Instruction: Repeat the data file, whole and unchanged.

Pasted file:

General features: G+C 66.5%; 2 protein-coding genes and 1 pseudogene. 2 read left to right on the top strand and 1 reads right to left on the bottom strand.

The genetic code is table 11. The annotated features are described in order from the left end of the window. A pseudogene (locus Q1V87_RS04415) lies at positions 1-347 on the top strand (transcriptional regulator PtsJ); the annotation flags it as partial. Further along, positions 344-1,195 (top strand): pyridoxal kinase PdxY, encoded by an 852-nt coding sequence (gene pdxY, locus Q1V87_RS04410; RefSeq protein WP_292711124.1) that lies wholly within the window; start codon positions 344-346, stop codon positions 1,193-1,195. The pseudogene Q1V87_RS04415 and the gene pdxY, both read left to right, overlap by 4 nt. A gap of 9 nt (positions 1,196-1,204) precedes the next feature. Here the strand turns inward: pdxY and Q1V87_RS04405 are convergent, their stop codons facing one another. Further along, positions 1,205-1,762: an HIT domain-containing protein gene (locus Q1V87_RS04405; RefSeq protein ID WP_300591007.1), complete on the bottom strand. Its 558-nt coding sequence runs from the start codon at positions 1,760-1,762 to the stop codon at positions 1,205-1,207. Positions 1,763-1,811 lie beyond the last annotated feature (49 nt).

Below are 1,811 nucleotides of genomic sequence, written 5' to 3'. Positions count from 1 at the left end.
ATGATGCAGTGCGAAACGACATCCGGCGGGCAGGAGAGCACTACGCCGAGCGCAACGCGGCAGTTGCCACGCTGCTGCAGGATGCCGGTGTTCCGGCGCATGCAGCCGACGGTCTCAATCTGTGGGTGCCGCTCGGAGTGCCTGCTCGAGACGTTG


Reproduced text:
General features: G+C 66.5%; 2 protein-coding genes and 1 pseudogene. 2 read left to right on the top strand and 1 reads right to left on the bottom strand.

The genetic code is table 11. The annotated features are described in order from the left end of the window. A pseudogene (locus Q1V87_RS04415) lies at positions 1-347 on the top strand (transcriptional regulator PtsJ); the annotation flags it as partial. Further along, positions 344-1,195 (top strand): pyridoxal kinase PdxY, encoded by an 852-nt coding sequence (gene pdxY, locus Q1V87_RS04410; RefSeq protein WP_292711124.1) that lies wholly within the window; start codon positions 344-346, stop codon positions 1,193-1,195. The pseudogene Q1V87_RS04415 and the gene pdxY, both read left to right, overlap by 4 nt. A gap of 9 nt (positions 1,196-1,204) precedes the next feature. Here the strand turns inward: pdxY and Q1V87_RS04405 are convergent, their stop codons facing one another. Further along, positions 1,205-1,762: an HIT domain-containing protein gene (locus Q1V87_RS04405; RefSeq protein ID WP_300591007.1), complete on the bottom strand. Its 558-nt coding sequence runs from the start codon at positions 1,760-1,762 to the stop codon at positions 1,205-1,207. Positions 1,763-1,811 lie beyond the last annotated feature (49 nt).

Below are 1,811 nucleotides of genomic sequence, written 5' to 3'. Positions count from 1 at the left end.
ATGATGCAGTGCGAAACGACATCCGGCGGGCAGGAGAGCACTACGCCGAGCGCAACGCGGCAGTTGCCACGCTGCTGCAGGATGCCGGTGTTCCGGCGCATGCAGCCGACGGTCTCAATCTGTGGGTGCCGCTCGGAGTGCCTGCTCGAGACGTTG